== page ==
Friday, June 15, 2018

The Leftovers

A few nights ago I had to say something very difficult to Tortilla. It was so difficult that I knew that there was a chance that she may not be my friend after I said it. It was also so difficult that I knew that I wouldn't be being a good friend to her unless I told her.
We were having a conversation about how busy she is with her new job and how hard it is to be going back to school while trying to date when I said, "Tortilla, you are a Leftover."
There was silence on the line. I could feel her heart palpitating.
"It's okay, I am one too." You like that? See, here I am connecting to Tortilla as to help her better digest the bad news, but there was still a cold silence on the other line.
"The good thing is that I have realized from Instagram that there are a lot of man Leftovers in your graduating class."
"Really?" she asked, hurt but interested.
Oh, let me explain: Leftovers is the fun, happy-go-lucky name that I have given women that went to college with us that are not married.
You see, the college I attended was pretty cliquey. Sometimes, the cliques intermingled, and it was hard to tell who belonged to what group. However, social media since then has very exactly and harshly divided us into the marrieds and the not marrieds. It's pretty obvious: the marrieds are taking pro photos of themselves with their families in the park, dressed in their Easter bests, while the Leftovers are taking pro photos of themselves at the gym, breaking in their new Fabletics leggings.
"Ricky Ticky is a Leftover. I see him on Instagram all the time. He looks like a lot of fun."
"Do you think that Ricky Ticky would date me?" she asked.
"Of course! What else is he doing?"
By the end of the call, we had identified three other man Leftovers that may be viable options. I hung up the phone, feeling all good friendish. I think that I will be able to eliminate the Leftover problem, one single girlfriend at a time.

P and the Second Wife

As many of you know, my friend P has been a consistent part of my life and this blog for a while. He's my mildly douchey Muslim bff from college. For those of you who don't know, I used to like him, he didn't like me, we somehow forged a friendship despite his personality and my emotions, he went to Africa to get married and moved his wife and son here shortly after. Yes, there have been a lot of changes in the past ten years, but I think that biggest change is yet to come.
"What would you say if I told you that I was going to get a second wife?" he asked me out of the blue during one of our latest conversations.
"Would it be me?" I asked.
"Then I don't care," I quipped. That was my way of ending the conversation. Needlesstosay, I am not really down with the multiple wives deal, and we have discussed it over and over again over the years. You see, him having up to four wives is part of his rights as a Muslim man. Now, let's get to the good part: how P's personal life and decisions affect me.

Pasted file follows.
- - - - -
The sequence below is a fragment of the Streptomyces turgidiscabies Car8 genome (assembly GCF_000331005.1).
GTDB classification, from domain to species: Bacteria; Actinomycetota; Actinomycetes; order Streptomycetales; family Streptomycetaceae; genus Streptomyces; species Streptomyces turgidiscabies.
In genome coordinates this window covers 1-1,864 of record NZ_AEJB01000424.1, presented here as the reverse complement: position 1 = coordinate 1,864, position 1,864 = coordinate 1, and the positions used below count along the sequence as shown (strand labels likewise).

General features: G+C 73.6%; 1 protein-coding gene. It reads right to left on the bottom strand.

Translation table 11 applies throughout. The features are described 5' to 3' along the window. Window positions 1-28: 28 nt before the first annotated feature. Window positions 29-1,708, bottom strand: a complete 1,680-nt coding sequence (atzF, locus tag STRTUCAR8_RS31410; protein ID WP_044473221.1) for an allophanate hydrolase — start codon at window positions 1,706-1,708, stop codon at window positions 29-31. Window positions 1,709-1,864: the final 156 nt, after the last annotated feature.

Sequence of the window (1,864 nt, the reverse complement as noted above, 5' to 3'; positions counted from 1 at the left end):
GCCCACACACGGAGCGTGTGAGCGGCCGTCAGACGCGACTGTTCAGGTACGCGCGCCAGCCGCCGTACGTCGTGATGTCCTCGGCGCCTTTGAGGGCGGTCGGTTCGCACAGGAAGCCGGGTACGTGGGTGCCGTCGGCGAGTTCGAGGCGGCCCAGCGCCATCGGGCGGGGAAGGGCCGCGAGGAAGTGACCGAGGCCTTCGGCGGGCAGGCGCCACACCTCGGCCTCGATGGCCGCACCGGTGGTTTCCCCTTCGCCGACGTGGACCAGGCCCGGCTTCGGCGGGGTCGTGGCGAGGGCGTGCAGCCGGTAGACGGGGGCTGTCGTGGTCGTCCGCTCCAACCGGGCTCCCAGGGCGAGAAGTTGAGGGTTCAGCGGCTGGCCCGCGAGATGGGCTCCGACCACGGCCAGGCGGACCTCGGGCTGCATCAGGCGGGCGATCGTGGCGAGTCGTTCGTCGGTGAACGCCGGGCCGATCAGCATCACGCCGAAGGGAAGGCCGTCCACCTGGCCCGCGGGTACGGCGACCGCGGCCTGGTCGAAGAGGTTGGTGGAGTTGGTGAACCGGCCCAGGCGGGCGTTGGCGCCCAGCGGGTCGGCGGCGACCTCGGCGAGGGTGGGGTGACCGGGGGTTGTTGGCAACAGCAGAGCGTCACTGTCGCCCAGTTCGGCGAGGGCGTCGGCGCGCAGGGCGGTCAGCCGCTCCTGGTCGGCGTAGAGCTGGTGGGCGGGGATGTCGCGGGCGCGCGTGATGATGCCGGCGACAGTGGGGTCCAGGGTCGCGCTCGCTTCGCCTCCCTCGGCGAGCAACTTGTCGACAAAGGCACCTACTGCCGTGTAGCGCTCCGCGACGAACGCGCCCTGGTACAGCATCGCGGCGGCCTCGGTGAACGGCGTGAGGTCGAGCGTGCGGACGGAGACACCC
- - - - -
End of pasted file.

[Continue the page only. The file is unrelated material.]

For one, it is a miracle that we are still friends now that he is married. As you all know well, when my male friends have gotten a wife or even so much as a steady girlfriend they have dropped me like a bad habit. By the grace of God, his wife likes me, or at least tolerates me enough to let me stick around. Who knows what the second wife will think of me. I imagine that she will be looking at me with the same side eye that I will be looking at her with.
I'm old and I have taken a Drake outlook on life: no new friends. P is a big part of my friend circle, and if he flies the coupe, that will be a big hole to fill. Not wanting him to do something that would make him happy because of what the outcome would be for me is selfish, but it's where I'm at. My life is a house of cards. One freak move, like P taking on a second family, could cause my whole house to crumble. And quite frankly, I don't think I have enough juice life in me to try to impress another one of my guy friends' ladies. It just takes too much.
You have to be able to provide the same household for your second wife as you did the first, which takes a lot of money. So it may be a minute before P jumps the broom again. I guess this gives me time to prepare to be friend dumped AGAIN. Sigh.

Wednesday, June 13, 2018

Dog Lady

I went to a pizza parlor last night for a fundraiser event and ran into an old woman that I used to see in my neighborhood when I was a kid. She was known for having an unusual amount of greyhound dogs. Oddly enough though, my fondest memory concerning her was when my favorite public transit bus driver told me that he had seen her take the dogs for a walk to go to the bathroom and she'd wiped their butts with some baby wipes she'd taken out of her purse.
I asked her how she was doing and how her dogs were. I knew she wasn't doing too well before she answered because she was eating dinner alone at a very lively pizza restaurant, overly involved with her lasagna. She said that she was fine but that most of her dogs had died. She opened an old black flip phone that she was wearing tied to her neck by a string and showed me the pictured of her youngest greyhound, Jingles, that has now died as well. It became clear that if I didn't make my exit at that moment, I would be stuck at her sad table, hearing stories about the lives of her deceased pets. So I politely excused myself and went to join my friends, only to look up and see that she was right beside me.
"You know what I liked most about Jingles?" she asked. "He could smell eggs through the shell. He was the only dog I knew that could do that."
"Really?" I asked.
"Yeah I would put the eggs in my hands and he would sniff them."
She told a few more tales about her dogs before abruptly saying, "Thank you for listening to stories about my dogs," and racing back to her table.